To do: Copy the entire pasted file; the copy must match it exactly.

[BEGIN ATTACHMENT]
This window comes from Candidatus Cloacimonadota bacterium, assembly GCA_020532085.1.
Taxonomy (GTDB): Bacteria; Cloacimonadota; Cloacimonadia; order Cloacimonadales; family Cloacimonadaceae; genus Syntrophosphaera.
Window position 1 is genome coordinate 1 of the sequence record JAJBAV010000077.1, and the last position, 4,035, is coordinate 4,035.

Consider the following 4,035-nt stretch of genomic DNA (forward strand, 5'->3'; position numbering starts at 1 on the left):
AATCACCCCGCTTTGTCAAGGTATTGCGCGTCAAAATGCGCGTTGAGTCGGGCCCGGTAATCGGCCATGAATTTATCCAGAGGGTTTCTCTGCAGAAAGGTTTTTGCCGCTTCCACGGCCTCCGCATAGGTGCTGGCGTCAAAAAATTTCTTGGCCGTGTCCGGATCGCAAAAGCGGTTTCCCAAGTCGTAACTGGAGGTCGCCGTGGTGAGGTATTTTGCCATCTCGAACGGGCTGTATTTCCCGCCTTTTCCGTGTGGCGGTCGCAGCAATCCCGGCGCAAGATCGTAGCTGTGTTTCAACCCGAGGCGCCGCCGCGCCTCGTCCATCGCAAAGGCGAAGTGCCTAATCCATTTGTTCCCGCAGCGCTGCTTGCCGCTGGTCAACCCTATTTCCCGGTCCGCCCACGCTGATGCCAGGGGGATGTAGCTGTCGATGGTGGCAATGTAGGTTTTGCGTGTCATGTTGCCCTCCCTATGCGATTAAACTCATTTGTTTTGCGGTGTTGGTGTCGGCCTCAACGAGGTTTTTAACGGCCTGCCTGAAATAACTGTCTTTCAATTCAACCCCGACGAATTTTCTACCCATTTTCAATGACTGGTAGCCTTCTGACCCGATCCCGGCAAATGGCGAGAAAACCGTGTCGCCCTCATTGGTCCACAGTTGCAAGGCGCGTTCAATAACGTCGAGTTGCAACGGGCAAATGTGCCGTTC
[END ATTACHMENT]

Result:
This window comes from Candidatus Cloacimonadota bacterium, assembly GCA_020532085.1.
Taxonomy (GTDB): Bacteria; Cloacimonadota; Cloacimonadia; order Cloacimonadales; family Cloacimonadaceae; genus Syntrophosphaera.
Window position 1 is genome coordinate 1 of the sequence record JAJBAV010000077.1, and the last position, 4,035, is coordinate 4,035.

Consider the following 4,035-nt stretch of genomic DNA (forward strand, 5'->3'; position numbering starts at 1 on the left):
AATCACCCCGCTTTGTCAAGGTATTGCGCGTCAAAATGCGCGTTGAGTCGGGCCCGGTAATCGGCCATGAATTTATCCAGAGGGTTTCTCTGCAGAAAGGTTTTTGCCGCTTCCACGGCCTCCGCATAGGTGCTGGCGTCAAAAAATTTCTTGGCCGTGTCCGGATCGCAAAAGCGGTTTCCCAAGTCGTAACTGGAGGTCGCCGTGGTGAGGTATTTTGCCATCTCGAACGGGCTGTATTTCCCGCCTTTTCCGTGTGGCGGTCGCAGCAATCCCGGCGCAAGATCGTAGCTGTGTTTCAACCCGAGGCGCCGCCGCGCCTCGTCCATCGCAAAGGCGAAGTGCCTAATCCATTTGTTCCCGCAGCGCTGCTTGCCGCTGGTCAACCCTATTTCCCGGTCCGCCCACGCTGATGCCAGGGGGATGTAGCTGTCGATGGTGGCAATGTAGGTTTTGCGTGTCATGTTGCCCTCCCTATGCGATTAAACTCATTTGTTTTGCGGTGTTGGTGTCGGCCTCAACGAGGTTTTTAACGGCCTGCCTGAAATAACTGTCTTTCAATTCAACCCCGACGAATTTTCTACCCATTTTCAATGACTGGTAGCCTTCTGACCCGATCCCGGCAAATGGCGAGAAAACCGTGTCGCCCTCATTGGTCCACAGTTGCAAGGCGCGTTCAATAACGTCGAGTTGCAACGGGCAAATGTGCCGTTC